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Standards for general practices (4th edition)

including Interpretive guide for Aboriginal and Torres Strait Islander health services

Standard 1.5 Continuity of care

Our practice provides continuity of care for its patients.

Criterion 1.5.2

Clinical handover

Our practice has an effective clinical handover system that ensures safe and continuing healthcare delivery for patients.

Indicators

► A. Our practice team can demonstrate how we ensure an accurate and timely handover of patient care.

Explanation

Key points

  • Clinical handover of patient care occurs frequently in general practice both within the practice to other members of the clinical team and to external care providers
  • Clinical handover communications can be face-to-face, written, via telephone and also by electronic means
  • Failure or inadequate transfer of care is a major risk to patient safety and a common cause of serious adverse patient outcomes. Inadequate handover can also lead to delayed treatment, delayed follow up of significant test results, unnecessary repeat of tests, medication errors and increased risk of medicolegal action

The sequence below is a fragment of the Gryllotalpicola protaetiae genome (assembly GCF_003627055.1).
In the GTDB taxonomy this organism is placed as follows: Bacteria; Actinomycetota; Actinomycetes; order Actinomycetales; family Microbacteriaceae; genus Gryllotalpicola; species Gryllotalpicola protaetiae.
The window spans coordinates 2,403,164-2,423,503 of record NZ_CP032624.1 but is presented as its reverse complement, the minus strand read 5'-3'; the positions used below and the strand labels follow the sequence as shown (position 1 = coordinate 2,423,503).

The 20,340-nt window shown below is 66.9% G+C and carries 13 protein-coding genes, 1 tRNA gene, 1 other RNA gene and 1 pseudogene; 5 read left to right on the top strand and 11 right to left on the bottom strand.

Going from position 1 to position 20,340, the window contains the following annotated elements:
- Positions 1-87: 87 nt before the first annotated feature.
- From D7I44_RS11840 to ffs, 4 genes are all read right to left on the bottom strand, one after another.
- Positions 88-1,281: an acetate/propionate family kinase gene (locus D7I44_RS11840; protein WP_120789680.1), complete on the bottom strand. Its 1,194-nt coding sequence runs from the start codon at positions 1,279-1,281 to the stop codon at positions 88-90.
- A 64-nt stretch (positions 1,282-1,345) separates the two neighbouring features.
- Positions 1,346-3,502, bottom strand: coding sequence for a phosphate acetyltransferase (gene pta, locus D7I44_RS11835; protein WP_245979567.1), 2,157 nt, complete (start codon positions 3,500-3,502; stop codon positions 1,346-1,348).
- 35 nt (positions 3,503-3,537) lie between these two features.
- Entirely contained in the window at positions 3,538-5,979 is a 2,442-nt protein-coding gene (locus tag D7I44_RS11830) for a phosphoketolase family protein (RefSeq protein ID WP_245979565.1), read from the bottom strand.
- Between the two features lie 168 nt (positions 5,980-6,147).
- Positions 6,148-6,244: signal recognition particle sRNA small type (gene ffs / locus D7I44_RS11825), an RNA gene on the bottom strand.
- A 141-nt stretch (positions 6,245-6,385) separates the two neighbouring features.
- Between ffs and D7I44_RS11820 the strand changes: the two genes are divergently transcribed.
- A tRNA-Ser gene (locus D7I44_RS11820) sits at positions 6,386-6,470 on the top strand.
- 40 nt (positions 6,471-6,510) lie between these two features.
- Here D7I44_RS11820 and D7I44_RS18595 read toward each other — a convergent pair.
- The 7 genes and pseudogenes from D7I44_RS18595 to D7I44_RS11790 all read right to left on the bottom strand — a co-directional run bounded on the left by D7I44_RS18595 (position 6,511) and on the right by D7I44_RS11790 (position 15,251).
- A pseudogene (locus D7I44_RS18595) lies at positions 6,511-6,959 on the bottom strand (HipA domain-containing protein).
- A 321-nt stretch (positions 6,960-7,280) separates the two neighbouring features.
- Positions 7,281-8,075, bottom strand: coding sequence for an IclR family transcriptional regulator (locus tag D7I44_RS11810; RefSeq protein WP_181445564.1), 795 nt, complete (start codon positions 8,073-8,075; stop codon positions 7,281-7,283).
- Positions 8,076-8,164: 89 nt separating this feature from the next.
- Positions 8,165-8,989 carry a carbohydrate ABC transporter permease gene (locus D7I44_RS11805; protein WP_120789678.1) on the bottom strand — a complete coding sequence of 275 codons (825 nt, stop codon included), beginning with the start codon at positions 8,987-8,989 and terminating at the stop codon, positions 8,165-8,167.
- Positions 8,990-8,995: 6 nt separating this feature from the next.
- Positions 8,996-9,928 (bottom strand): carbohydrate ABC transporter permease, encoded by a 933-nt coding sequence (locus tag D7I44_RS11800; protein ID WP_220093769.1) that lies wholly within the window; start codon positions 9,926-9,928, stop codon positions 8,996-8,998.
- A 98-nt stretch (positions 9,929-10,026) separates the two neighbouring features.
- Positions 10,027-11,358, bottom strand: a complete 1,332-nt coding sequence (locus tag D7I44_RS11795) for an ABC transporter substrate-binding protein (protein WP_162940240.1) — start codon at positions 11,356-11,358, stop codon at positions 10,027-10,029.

• Practices and services that provide care outside normal opening hours should have standard and documented processes for timely clinical handover
  • Practices should encourage the reporting of near misses and breakdowns in clinical handover procedures and make improvements to minimise the risk of recurrence.

Defining clinical handover

Clinical handover has been defined by the Australian Medical Association as ‘the transfer of professional responsibility and accountability for some or all aspects of a patient’s or a group of patients’ care to another person or professional group on a temporary or permanent basis’.

Clinical handover needs to occur whenever there is an interface of care by different providers. Examples of clinical handover include:

  • a GP covering for a fellow GP who is on leave or is unexpectedly absent
  • a GP covering for a part time colleague
  • a GP handing over care to another health professional such as a practice nurse, physiotherapist, podiatrist or psychologist
  • a GP referring a patient to a service outside the practice
  • a shared care arrangement (eg. team care of a patient with mental health problems).

Whenever clinical handovers occur, whether external or internal, practices should ensure patients are aware of who will take over their care in the absence of their regular doctor. Patients need to be involved in the decision, particularly when they consult with more than one GP in the practice or a specialist or other care provider.

System for clinical handover

Practices are encouraged to have a documented policy on clinical handover to ensure standard processes are followed. When appropriate, it is prudent to record the clinical handover in the consultation notes and document that the patient has shared in decision making and has been informed (see Criterion 1.6.2 Referral documents).

Clinical handover within the practice